Hope Star from Hope, Arkansas on February 1, 1954 · Page 1
Get access to this page with a Free Trial

Hope Star from Hope, Arkansas · Page 1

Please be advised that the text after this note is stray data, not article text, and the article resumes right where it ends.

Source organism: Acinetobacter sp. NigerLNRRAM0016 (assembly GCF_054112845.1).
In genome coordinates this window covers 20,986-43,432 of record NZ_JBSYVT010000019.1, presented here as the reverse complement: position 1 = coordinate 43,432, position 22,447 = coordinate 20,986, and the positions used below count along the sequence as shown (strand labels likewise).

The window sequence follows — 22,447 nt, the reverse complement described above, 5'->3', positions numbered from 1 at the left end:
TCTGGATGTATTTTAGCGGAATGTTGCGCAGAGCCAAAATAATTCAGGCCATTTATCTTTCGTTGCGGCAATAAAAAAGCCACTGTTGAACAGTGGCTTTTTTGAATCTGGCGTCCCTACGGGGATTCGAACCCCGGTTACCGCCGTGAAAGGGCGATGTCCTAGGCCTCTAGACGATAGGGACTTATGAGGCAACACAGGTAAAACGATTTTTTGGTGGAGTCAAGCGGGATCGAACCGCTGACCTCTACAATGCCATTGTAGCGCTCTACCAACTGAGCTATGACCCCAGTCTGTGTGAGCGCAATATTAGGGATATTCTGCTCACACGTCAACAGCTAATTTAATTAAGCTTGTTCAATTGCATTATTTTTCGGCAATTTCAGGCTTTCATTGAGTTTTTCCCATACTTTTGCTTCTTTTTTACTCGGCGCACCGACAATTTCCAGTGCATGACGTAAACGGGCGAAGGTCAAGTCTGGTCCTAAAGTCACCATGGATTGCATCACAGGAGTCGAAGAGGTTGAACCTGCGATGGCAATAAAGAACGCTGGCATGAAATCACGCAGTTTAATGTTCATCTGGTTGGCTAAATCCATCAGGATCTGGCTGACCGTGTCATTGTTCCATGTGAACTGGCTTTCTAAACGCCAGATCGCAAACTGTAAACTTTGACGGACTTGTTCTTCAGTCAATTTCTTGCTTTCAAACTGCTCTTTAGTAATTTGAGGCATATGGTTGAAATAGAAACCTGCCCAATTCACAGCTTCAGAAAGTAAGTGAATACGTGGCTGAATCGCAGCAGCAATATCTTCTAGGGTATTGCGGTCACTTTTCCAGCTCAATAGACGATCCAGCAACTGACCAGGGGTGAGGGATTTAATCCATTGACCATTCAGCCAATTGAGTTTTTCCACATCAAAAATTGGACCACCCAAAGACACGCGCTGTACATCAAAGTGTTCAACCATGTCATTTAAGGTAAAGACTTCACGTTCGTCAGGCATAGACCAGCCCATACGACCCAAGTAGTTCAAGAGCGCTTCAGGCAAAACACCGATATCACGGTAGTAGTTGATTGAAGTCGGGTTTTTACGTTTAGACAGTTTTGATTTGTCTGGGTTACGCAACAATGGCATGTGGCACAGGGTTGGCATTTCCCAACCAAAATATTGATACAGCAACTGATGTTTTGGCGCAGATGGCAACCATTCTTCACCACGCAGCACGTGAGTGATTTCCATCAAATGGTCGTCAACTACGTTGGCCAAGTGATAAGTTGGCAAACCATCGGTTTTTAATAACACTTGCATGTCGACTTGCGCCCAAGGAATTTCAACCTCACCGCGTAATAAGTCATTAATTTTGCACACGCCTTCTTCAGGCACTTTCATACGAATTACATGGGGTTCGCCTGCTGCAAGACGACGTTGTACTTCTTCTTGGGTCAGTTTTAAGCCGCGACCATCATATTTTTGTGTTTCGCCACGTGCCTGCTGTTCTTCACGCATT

Publication:
Location:
Hope, Arkansas
Issue Date:
Monday, February 1, 1954
Page:
Page 1
Start Free Trial
Cancel